Organizing grand committee on Facebook crossed party lines, U.S. yet to respond to request


The list of countries attending the joint committee hearing on Facebook and disinformation has been finalized, except the United States has yet to respond, despite making “many requests,” according to the chair of the Ethics Committee.

Conservative Member of Parliament Bob Zimmer said the committee still has no idea if the U.S. intends on showing up for the meeting that is to take place at the end of the month.

“It’s very unfortunate and I’m not sure why it is. I don’t know if it’s the efforts of [Facebook] to suggest they don’t come. We just don’t know at all,” Zimmer said in a phone interview with MobileSyrup. Zimmer is the chair of the House of Commons Standing Committee on Access to Information, Privacy and Ethics (ETHI).

He said details of the hearing will be announced in the next four to five days. That will include the schedule and which witnesses will testify. He did note that U.S. representatives are expected to testify.

The list of countries as of now includes Argentina, Chile, France, Germany, Ireland, Latvia, Singapore, Ukraine, and the United Kingdom. That list will be changed and added onto in the coming days.

The first meeting of the committee took place on November 27th, 2018 in London, U.K. 24 officials from Britain, Canada, France, Belgium, Brazil, Ireland, Latvia, Argentina and Singapore questioned Richard Allen, Facebook’s vice-president of policy solutions.

The meeting was focused on fake news and Facebook’s involvement in election meddling. Zimmer was at the hearing with his co-chairs NDP MP Charlie Angus and Liberal MP Nathaniel Erskine-Smith. That discussion will continue in Canada.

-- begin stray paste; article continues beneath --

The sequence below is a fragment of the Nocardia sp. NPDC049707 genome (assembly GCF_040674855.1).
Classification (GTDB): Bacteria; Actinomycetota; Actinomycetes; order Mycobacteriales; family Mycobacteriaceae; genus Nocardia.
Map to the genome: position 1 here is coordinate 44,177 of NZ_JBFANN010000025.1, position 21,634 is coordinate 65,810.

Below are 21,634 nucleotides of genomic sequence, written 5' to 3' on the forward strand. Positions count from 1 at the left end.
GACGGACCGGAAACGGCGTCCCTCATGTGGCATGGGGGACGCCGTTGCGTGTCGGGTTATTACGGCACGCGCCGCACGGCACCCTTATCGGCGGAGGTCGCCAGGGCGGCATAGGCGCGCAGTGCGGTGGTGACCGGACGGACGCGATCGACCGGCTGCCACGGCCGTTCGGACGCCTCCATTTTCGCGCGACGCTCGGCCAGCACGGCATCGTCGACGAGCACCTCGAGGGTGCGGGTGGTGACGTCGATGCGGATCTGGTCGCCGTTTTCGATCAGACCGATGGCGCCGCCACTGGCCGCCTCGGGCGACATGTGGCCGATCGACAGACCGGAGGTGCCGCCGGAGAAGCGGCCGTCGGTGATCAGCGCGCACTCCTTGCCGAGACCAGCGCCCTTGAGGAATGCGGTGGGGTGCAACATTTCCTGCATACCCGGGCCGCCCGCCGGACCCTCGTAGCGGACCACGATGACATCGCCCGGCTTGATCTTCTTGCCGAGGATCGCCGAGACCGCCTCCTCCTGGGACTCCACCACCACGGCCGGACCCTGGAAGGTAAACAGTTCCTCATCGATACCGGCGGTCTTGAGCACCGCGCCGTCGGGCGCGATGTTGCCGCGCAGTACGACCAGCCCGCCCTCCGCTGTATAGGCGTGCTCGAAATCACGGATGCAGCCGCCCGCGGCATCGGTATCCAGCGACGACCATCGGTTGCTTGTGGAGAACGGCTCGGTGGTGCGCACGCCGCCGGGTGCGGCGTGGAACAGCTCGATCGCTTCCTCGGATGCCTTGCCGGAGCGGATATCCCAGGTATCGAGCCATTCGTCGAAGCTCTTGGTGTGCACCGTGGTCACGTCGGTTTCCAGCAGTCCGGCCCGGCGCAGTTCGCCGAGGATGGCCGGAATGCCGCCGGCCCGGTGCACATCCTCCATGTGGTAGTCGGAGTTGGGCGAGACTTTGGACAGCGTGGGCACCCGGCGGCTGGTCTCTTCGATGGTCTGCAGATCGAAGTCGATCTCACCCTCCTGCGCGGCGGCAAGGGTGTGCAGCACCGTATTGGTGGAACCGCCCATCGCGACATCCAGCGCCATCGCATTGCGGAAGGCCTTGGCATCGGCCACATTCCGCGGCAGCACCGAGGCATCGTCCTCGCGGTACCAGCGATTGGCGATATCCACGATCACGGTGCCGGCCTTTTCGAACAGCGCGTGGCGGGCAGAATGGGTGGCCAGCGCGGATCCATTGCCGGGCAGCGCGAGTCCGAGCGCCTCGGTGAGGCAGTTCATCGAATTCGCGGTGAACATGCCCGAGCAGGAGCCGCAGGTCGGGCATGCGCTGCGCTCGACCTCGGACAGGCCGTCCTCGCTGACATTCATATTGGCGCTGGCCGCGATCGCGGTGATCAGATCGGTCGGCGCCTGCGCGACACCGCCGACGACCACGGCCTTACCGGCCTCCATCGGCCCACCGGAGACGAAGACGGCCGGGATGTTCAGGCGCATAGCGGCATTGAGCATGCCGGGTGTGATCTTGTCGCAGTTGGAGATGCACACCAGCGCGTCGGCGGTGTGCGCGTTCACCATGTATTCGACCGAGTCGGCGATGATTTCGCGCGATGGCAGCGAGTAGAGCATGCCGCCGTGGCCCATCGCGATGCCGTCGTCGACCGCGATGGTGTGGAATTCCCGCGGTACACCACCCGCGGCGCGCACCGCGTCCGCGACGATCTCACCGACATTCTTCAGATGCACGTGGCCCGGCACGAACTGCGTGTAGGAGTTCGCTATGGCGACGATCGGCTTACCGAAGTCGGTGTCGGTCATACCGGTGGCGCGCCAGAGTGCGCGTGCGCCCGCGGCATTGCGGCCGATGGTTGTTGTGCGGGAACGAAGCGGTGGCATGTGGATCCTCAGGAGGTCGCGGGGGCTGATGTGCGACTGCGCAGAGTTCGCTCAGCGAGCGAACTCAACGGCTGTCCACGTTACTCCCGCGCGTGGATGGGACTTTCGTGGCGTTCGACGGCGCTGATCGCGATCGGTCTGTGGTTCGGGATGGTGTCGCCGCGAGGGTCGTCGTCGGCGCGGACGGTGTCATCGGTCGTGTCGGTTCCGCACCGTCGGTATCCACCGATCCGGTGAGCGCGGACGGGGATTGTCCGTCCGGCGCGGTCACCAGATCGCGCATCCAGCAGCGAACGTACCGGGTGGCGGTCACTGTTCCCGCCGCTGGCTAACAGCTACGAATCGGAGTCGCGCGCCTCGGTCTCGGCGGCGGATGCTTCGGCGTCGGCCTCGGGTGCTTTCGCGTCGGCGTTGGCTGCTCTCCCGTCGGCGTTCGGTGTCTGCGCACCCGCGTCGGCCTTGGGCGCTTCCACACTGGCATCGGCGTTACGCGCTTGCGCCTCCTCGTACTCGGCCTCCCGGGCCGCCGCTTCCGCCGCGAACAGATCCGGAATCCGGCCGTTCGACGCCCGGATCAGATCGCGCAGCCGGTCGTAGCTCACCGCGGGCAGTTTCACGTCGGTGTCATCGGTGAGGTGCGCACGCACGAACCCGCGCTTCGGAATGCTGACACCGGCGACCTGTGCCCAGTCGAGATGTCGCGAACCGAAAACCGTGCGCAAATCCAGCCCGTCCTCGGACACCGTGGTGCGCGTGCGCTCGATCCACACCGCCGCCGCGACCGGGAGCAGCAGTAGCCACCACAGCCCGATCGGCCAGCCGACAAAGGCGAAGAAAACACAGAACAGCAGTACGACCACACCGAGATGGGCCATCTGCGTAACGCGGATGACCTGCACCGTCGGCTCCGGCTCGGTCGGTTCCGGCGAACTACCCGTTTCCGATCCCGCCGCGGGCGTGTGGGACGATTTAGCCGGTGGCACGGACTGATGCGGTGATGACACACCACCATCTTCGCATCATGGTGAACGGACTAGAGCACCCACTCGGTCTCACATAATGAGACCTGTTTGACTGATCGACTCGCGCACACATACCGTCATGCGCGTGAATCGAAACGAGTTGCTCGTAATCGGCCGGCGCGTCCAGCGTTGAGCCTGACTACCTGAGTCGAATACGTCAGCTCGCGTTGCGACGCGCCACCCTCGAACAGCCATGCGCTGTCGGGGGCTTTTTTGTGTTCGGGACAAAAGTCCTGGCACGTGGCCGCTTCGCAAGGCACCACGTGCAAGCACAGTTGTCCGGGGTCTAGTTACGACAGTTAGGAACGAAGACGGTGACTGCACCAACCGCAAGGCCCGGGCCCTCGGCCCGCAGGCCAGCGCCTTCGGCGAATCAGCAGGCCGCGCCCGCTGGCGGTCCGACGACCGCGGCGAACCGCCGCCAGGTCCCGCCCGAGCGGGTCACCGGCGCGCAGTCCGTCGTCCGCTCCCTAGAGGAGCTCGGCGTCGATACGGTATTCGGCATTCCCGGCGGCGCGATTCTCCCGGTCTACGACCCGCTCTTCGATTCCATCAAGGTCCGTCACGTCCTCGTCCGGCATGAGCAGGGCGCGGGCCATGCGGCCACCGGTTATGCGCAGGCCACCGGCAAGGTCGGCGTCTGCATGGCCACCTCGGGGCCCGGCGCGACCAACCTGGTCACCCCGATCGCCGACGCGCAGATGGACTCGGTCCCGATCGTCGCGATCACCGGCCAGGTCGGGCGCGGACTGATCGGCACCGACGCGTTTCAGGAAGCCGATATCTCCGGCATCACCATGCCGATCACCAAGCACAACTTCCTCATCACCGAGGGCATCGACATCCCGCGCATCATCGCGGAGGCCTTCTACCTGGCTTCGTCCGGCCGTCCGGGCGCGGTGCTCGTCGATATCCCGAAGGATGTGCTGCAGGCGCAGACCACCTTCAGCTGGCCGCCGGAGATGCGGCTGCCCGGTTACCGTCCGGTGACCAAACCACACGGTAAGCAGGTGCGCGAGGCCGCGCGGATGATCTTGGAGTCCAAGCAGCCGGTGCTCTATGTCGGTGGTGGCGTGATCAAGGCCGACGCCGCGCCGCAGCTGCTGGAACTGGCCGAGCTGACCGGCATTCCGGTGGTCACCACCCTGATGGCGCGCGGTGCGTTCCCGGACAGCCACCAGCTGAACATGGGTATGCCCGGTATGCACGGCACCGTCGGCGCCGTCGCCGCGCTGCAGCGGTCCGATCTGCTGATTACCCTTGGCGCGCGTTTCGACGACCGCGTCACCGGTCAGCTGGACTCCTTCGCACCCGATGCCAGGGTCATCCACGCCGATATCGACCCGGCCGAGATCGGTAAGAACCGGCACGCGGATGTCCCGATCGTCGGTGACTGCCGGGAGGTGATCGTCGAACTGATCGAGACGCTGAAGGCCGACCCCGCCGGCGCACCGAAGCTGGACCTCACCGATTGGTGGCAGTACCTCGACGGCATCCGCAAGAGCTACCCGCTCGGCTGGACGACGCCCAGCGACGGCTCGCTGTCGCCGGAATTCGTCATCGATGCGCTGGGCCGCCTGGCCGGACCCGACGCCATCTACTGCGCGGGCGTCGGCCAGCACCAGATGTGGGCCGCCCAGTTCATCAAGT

All parties worked closely to organize May meeting together

Zimmer noted that just this morning he was just chatting through email with Digital, Culture, Media and Sport Committee chair Damian Collins, who is also a British Conservative MP.

He said they didn’t speak every day, but it was often enough to pull the second meeting off.

“Even across party lines, all representatives in [the U.K.] and even in Ethics, we’ve all worked to the one common end of having [Facebook] respond to our questions,” he said.

“This is a testament of how you’d hope for all people out there that vote for whatever party, it’s a testament that when we get [to the House of Commons] we get here, we work together for a common goal.”

Angus echoed the sentiments in a phone interview, the MP has been a parliamentarian for 15 years and noted that it’s not very often that all parties come together united and work to accomplish a goal.

“We realized we needed to wake up and we worked across party lines right to the point of bringing witnesses; who should come,” he said. “I think the work we’ve done is extraordinary and I am proud of the report.”

Angus added that it might even be worth forming a new committee that specializes in digital issues and digital democracy “because these are issues that aren’t going to go away.”

MobileSyrup reached out to Erskine-Smith’s office, but was not able to do the interview in time for publication.

Ethics Committee sent summons to Facebook’s Zuckerberg, Sandberg

Zimmer, Angus and Erskine-Smith have been pushing for Facebook’s CEO Mark Zuckerberg to be present at the first hearing. He did not show up.

On May 7th, the Ethics Committee voted to subpoena Zuckerberg and his chief operating officer Sheryl Sandberg to testify before the meeting that is scheduled for May 28th.